In late March and early April of 2003, tragedy struck in the skies over Iraq. As the U.S.-led coalition marched toward Baghdad, two jet fighters–a British Royal Air Force Tornado and a U.S. Navy F/A-18–were shot down, killing two British crew members, Lt. Kevin Main and Lt. David Williams, and a navy airman, Lt. Nathan White. These deaths weren’t caused by Saddam Hussein’s purported arsenal of missiles, or even by antiaircraft fire, but by U.S. Patriot missile systems–built by Waltham, MA, defense contractor Raytheon and operated by the U.S. Army–that had erroneously identified the friendly planes as enemy missiles. In a third incident, a U.S. jet fired on a Patriot radar unit that the jet believed was an enemy surface-to-air missile system. Luckily, this incident caused no injury in the air or on the ground.
For Raytheon and the army, it was deja vu with a deadly ending. During the Gulf War, the army claimed that Patriots were regularly shooting Iraqi Scud missiles out of the sky. In 1991, President George H. W. Bush even told cheering Raytheon employees that “Patriot is proof positive that missile defense works.” Bush added that the system had shot down 41 of 42 Scuds. An investigation by a U.S. Congressional panel, however, concluded in 1992 that Patriots downed no more than four out of 47 Scuds–less than 9 percent–and added that “the public and the Congress were misled” by Raytheon and the first Bush administration.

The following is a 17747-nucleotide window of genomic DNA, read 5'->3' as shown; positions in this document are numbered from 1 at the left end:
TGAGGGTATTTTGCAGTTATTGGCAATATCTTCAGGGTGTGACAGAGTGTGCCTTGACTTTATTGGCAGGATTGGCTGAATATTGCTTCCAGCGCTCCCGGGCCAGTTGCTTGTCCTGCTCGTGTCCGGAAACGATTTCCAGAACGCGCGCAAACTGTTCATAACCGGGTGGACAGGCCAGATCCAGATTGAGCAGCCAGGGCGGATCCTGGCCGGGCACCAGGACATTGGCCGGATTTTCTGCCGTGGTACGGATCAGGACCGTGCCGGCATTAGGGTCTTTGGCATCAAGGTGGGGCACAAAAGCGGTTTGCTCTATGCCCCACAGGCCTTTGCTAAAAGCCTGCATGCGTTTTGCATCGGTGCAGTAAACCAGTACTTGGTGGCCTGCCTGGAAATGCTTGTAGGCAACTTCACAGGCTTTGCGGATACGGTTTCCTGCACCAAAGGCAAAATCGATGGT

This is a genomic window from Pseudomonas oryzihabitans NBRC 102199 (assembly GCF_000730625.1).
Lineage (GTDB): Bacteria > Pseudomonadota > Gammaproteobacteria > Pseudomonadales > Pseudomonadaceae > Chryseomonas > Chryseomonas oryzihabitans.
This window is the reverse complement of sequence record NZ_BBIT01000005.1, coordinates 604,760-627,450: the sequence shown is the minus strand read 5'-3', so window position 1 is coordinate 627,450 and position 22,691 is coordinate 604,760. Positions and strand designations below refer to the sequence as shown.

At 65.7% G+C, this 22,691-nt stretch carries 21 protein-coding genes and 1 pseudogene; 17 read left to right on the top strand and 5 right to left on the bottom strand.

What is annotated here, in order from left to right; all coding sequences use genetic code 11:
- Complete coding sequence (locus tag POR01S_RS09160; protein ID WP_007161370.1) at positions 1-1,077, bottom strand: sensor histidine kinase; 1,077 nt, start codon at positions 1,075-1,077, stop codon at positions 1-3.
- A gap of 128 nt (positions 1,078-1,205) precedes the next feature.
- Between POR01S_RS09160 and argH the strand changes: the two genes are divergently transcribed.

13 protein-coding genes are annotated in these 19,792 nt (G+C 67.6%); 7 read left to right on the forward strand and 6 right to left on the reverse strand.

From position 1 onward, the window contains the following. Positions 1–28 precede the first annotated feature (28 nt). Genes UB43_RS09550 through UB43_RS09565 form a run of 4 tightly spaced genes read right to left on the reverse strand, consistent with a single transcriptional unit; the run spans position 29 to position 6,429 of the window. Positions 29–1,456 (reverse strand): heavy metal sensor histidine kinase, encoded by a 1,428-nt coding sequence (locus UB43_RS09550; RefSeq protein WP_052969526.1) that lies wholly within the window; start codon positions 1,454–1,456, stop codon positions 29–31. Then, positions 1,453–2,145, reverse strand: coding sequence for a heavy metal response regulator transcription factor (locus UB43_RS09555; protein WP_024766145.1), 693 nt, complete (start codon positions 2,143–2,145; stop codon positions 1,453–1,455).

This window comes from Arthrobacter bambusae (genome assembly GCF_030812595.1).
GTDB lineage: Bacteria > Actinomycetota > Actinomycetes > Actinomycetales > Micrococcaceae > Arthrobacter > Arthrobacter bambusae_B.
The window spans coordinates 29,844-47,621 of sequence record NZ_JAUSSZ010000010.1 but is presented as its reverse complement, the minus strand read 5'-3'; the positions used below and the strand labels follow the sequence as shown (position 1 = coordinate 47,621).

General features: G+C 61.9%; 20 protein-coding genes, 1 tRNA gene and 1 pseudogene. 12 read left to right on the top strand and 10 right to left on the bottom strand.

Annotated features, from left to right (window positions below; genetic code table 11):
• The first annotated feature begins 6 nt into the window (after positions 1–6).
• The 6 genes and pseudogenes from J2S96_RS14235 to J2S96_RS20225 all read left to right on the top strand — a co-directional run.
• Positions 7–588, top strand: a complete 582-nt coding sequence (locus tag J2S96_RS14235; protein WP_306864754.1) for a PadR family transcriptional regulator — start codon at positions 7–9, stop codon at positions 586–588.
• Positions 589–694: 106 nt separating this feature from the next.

Between the Gulf War and the Iraq War, the Pentagon pumped some $3 billion into improving and expanding the Patriot system. It is, after all, the most advanced system in the world for countering threats from the air, including attack planes and a wide variety of missiles owned by more than two dozen nations. The Pentagon investment was intended to buy improvements to software and guidance systems, as well as an additional type of “interceptor” (read “missile”) built by a subcontractor, Lockheed Martin. The new interceptor, known as PAC-3, is designed to directly strike and destroy its target, whereas the older model, PAC-2, was designed to explode near it. A PAC-2 killed the British crew, and a pair of PAC-3s killed White.
Beyond assuring the safety of friendly troops and civilians, Raytheon has a great deal at stake in showing that the Patriot missile system can work reliably. It sells the system to Germany, Saudi Arabia, Kuwait, the Netherlands, Greece, Japan, Israel, and Taiwan in addition to the United States. And missile defense systems including Patriot are a core part of Raytheon’s Tewksbury, MA-based Integrated Defense Systems business, which had 2004 net sales of $3.5 billion.
Given the extensive Pentagon investment in upgrading the Patriot system in the 1990s and early 2000s, there was reason to believe that the Patriot was reliable. But disaster struck anyway. The events of those two tragic days in 2003 reveal three dangers that can lurk in any advanced weapons program. First, there can be purely technological problems with the system itself. Second, there can be problems–both human and technological–with how the system is used in the field. Finally, neither corporations nor militaries are generally known for their willingness to confess errors and bring serious problems to light.